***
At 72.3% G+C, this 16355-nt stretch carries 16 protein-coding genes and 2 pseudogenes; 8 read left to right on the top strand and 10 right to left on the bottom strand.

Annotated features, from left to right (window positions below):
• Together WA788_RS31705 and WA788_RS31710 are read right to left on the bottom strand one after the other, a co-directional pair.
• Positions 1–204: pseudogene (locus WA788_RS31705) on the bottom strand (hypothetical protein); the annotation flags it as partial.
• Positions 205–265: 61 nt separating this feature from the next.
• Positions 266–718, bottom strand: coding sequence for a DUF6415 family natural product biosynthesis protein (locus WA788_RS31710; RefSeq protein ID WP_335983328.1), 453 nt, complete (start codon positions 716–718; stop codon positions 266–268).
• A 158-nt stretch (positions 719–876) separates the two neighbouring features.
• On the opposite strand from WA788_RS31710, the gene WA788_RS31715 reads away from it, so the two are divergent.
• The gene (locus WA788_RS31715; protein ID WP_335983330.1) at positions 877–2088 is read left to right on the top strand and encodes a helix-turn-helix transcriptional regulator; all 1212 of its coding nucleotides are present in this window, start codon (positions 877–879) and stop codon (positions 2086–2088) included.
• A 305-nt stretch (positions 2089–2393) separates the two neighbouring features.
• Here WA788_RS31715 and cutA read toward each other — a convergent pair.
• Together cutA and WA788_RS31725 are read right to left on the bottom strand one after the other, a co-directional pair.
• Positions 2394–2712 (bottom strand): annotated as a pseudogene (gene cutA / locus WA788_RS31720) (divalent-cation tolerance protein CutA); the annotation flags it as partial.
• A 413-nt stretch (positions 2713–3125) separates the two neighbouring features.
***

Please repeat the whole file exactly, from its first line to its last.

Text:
At 72.3% G+C, this 16355-nt stretch carries 16 protein-coding genes and 2 pseudogenes; 8 read left to right on the top strand and 10 right to left on the bottom strand.

Annotated features, from left to right (window positions below):
• Together WA788_RS31705 and WA788_RS31710 are read right to left on the bottom strand one after the other, a co-directional pair.
• Positions 1–204: pseudogene (locus WA788_RS31705) on the bottom strand (hypothetical protein); the annotation flags it as partial.
• Positions 205–265: 61 nt separating this feature from the next.
• Positions 266–718, bottom strand: coding sequence for a DUF6415 family natural product biosynthesis protein (locus WA788_RS31710; RefSeq protein ID WP_335983328.1), 453 nt, complete (start codon positions 716–718; stop codon positions 266–268).
• A 158-nt stretch (positions 719–876) separates the two neighbouring features.
• On the opposite strand from WA788_RS31710, the gene WA788_RS31715 reads away from it, so the two are divergent.
• The gene (locus WA788_RS31715; protein ID WP_335983330.1) at positions 877–2088 is read left to right on the top strand and encodes a helix-turn-helix transcriptional regulator; all 1212 of its coding nucleotides are present in this window, start codon (positions 877–879) and stop codon (positions 2086–2088) included.
• A 305-nt stretch (positions 2089–2393) separates the two neighbouring features.
• Here WA788_RS31715 and cutA read toward each other — a convergent pair.
• Together cutA and WA788_RS31725 are read right to left on the bottom strand one after the other, a co-directional pair.
• Positions 2394–2712 (bottom strand): annotated as a pseudogene (gene cutA / locus WA788_RS31720) (divalent-cation tolerance protein CutA); the annotation flags it as partial.
• A 413-nt stretch (positions 2713–3125) separates the two neighbouring features.